High-stakes election spending, guns at the polls and a Twitter exodus. Is this crowd-sourced app what voters want instead?
Given the record amount of money spent this midterm election season, mostly by political heavyweights, and with very real fears that any outcome of Tuesday’s tally could be protested, even with violence, is it any wonder many would-be voters feel left out entirely?
That’s a pain point that tech-minded entrepreneurs, and a board with members from both political parties and independents, think they might solve by crowdsourcing ideas for issues and candidates.
How Business Can Help Combat Polarization
It is chilling to see how numb we’ve become to the increasing threat we face — to our national security, economic stability, public health, and the integrity of our democracy — from political polarization.
There is an urgent choice we need to make as Americans: to be immobilized by the depth and enormity of our differences, both real and imagined, or to seize the opportunities presented by each new crisis to reverse this vicious cycle. We can use many of the same forces that brought us here to get ourselves out, but first we must wake up and confront the facts.
The evidence for the severity of this problem is all around us. As if all the shouting on social media isn’t enough, consider the studies of congressional voting activity that show our government to be more polarized than it was in the period just after the Civil War.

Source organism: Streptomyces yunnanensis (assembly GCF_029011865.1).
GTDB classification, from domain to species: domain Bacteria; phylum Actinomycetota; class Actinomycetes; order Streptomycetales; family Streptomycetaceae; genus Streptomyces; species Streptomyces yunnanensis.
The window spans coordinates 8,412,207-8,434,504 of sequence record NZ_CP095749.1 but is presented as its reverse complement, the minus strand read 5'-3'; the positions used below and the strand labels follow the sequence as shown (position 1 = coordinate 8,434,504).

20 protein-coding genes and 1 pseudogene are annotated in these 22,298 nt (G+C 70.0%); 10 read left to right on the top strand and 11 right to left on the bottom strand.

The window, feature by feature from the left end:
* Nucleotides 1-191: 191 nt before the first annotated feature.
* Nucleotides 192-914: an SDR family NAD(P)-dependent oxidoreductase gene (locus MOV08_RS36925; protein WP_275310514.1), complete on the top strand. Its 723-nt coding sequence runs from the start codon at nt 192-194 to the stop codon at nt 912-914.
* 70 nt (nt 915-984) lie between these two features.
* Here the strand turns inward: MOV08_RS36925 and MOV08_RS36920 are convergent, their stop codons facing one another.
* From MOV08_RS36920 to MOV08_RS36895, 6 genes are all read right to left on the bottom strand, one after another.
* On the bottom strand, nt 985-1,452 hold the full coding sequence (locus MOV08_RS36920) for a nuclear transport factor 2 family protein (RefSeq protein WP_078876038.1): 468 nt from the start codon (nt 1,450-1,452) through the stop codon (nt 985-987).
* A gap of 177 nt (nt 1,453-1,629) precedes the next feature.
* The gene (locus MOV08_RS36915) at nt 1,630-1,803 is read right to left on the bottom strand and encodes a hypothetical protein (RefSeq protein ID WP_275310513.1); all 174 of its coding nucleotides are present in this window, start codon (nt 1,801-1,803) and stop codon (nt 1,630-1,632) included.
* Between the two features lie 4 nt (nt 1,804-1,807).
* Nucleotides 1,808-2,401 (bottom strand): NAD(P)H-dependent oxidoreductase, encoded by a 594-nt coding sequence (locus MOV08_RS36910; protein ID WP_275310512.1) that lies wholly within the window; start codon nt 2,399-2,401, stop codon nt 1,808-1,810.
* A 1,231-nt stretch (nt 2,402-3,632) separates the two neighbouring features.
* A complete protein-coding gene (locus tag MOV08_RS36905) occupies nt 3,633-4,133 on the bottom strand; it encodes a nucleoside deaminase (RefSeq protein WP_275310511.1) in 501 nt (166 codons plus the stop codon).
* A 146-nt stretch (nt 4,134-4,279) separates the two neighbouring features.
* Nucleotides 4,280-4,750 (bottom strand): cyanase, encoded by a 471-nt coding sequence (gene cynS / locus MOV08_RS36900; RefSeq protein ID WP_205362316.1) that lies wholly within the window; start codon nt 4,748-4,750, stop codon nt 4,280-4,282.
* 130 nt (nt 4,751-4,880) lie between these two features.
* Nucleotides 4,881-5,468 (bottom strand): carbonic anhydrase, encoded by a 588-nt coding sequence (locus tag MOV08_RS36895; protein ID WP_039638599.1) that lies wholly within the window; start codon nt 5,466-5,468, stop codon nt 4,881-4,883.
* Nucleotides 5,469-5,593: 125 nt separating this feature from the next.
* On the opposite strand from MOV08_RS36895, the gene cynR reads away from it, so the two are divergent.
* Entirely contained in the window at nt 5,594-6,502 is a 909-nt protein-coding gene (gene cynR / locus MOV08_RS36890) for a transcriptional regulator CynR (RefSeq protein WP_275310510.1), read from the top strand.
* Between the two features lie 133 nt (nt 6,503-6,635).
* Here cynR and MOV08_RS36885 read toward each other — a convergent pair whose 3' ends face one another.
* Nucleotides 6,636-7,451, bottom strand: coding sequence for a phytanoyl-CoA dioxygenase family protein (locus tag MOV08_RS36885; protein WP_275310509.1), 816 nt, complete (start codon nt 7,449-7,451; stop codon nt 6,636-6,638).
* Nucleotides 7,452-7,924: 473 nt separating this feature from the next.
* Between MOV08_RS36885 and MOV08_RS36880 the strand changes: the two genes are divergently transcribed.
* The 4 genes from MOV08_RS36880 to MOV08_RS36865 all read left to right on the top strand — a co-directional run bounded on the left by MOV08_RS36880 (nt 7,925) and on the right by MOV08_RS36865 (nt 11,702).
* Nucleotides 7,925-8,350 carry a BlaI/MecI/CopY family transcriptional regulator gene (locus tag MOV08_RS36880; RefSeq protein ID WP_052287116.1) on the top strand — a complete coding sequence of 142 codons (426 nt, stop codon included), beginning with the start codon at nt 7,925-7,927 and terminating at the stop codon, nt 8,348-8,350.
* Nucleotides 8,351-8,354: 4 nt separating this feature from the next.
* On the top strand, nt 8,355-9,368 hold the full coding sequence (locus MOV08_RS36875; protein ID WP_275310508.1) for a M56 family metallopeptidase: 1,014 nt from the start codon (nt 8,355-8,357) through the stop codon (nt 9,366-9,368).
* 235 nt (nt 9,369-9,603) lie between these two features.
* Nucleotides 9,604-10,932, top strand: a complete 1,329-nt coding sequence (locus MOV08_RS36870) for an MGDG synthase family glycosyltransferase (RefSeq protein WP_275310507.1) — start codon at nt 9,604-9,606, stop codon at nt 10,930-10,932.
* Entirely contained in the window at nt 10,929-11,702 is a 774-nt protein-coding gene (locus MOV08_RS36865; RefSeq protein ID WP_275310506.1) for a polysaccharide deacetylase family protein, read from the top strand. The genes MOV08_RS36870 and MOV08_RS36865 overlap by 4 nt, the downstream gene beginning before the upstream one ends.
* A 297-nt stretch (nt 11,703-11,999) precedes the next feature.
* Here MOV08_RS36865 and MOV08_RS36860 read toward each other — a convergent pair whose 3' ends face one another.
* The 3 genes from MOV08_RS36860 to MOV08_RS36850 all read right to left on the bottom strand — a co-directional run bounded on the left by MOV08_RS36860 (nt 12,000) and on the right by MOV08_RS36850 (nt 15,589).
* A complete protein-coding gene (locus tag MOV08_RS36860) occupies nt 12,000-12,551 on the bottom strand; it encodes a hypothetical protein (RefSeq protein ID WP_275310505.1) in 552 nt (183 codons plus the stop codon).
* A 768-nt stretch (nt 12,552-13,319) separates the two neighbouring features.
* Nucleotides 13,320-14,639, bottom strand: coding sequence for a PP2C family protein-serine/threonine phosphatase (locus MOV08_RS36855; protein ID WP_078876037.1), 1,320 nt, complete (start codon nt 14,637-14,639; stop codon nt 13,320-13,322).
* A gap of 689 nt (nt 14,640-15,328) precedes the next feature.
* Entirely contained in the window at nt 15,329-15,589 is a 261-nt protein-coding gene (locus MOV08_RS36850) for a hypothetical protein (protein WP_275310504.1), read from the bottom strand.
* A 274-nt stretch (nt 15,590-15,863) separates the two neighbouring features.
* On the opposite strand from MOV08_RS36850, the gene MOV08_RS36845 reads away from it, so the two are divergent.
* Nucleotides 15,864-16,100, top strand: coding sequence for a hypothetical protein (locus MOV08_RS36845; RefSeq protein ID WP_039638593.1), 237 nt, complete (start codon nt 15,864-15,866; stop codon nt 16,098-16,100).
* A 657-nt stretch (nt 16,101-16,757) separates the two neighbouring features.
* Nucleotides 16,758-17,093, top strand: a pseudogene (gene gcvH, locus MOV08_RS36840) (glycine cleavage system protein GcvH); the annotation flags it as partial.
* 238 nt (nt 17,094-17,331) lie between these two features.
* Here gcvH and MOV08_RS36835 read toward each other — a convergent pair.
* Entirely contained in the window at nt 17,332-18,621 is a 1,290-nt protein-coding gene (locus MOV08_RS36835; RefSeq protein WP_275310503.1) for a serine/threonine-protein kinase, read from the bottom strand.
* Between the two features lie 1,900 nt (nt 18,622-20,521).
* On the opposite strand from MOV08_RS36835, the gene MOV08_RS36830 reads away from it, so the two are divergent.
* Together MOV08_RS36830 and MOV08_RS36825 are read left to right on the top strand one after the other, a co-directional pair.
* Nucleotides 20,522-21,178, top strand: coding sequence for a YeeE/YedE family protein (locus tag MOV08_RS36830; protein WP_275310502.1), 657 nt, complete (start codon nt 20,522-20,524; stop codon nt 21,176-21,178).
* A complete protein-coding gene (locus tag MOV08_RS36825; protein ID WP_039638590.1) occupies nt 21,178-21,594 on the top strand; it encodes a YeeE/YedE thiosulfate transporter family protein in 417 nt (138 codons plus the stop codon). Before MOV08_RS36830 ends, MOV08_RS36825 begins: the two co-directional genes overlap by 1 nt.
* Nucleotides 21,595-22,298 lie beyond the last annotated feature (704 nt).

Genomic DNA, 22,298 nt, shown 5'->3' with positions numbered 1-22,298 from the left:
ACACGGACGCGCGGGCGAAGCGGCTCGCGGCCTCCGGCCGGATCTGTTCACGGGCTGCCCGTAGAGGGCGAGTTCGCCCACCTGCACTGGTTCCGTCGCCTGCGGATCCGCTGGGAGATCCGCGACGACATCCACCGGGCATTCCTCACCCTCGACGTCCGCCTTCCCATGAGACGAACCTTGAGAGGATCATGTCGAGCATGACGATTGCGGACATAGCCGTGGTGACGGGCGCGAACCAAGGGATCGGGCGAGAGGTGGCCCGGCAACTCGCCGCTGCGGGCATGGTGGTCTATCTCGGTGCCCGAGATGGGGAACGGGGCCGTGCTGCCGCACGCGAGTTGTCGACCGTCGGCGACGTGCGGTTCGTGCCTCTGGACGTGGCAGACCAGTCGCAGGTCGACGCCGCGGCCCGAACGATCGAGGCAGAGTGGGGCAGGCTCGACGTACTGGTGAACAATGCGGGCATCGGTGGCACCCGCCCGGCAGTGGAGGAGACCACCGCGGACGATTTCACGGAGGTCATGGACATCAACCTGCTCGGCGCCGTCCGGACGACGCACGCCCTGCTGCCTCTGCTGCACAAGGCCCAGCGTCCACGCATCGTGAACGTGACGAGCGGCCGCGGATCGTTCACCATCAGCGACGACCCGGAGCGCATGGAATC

Can We Really Know if Our Presidents are Fit for Office?
After the tragic end of the 20 year war in Afghanistan, news articles discussing the mental fitness of the president of the United States have emerged. Questioning whether or not someone is competent enough to function as president seems almost passé at this point. Former President George W. Bush was often criticized for not being intelligent enough while former President Barack Obama was viewed as an inexperienced candidate.
Senator Bernie Sanders (I-Vt.), former President Donald Trump, Hillary Clinton and President Joe Biden have all been accused of being too old to hold office. Additionally, the trend of inexperienced celebrities converting their fan bases to voter bases increases the likelihood that suspicions of presidential fitness will continue to be a common topic of political conversation.
What if TV programs united Americans rather than divided us? Here's how we plan to try.
Few would disagree that our nation is suffering from political and cultural divisions that threaten its very existence. Most of us agree the insular and siloed ways we are currently getting our information is creating and making this division exponentially worse.
We recently launched our socially responsible company with a mission to give Americans the vision and tools to turn this trend around. MainStream Nation is developing entertainment for national television that focuses on political and social solutions with direction from users of our companion mobile app. By producing interactive shows on topics like racial equality and presidential politics, we strive to create an “arena of ideas” that allows people from all sides of the ideological spectrum to listen to each other and find solutions together.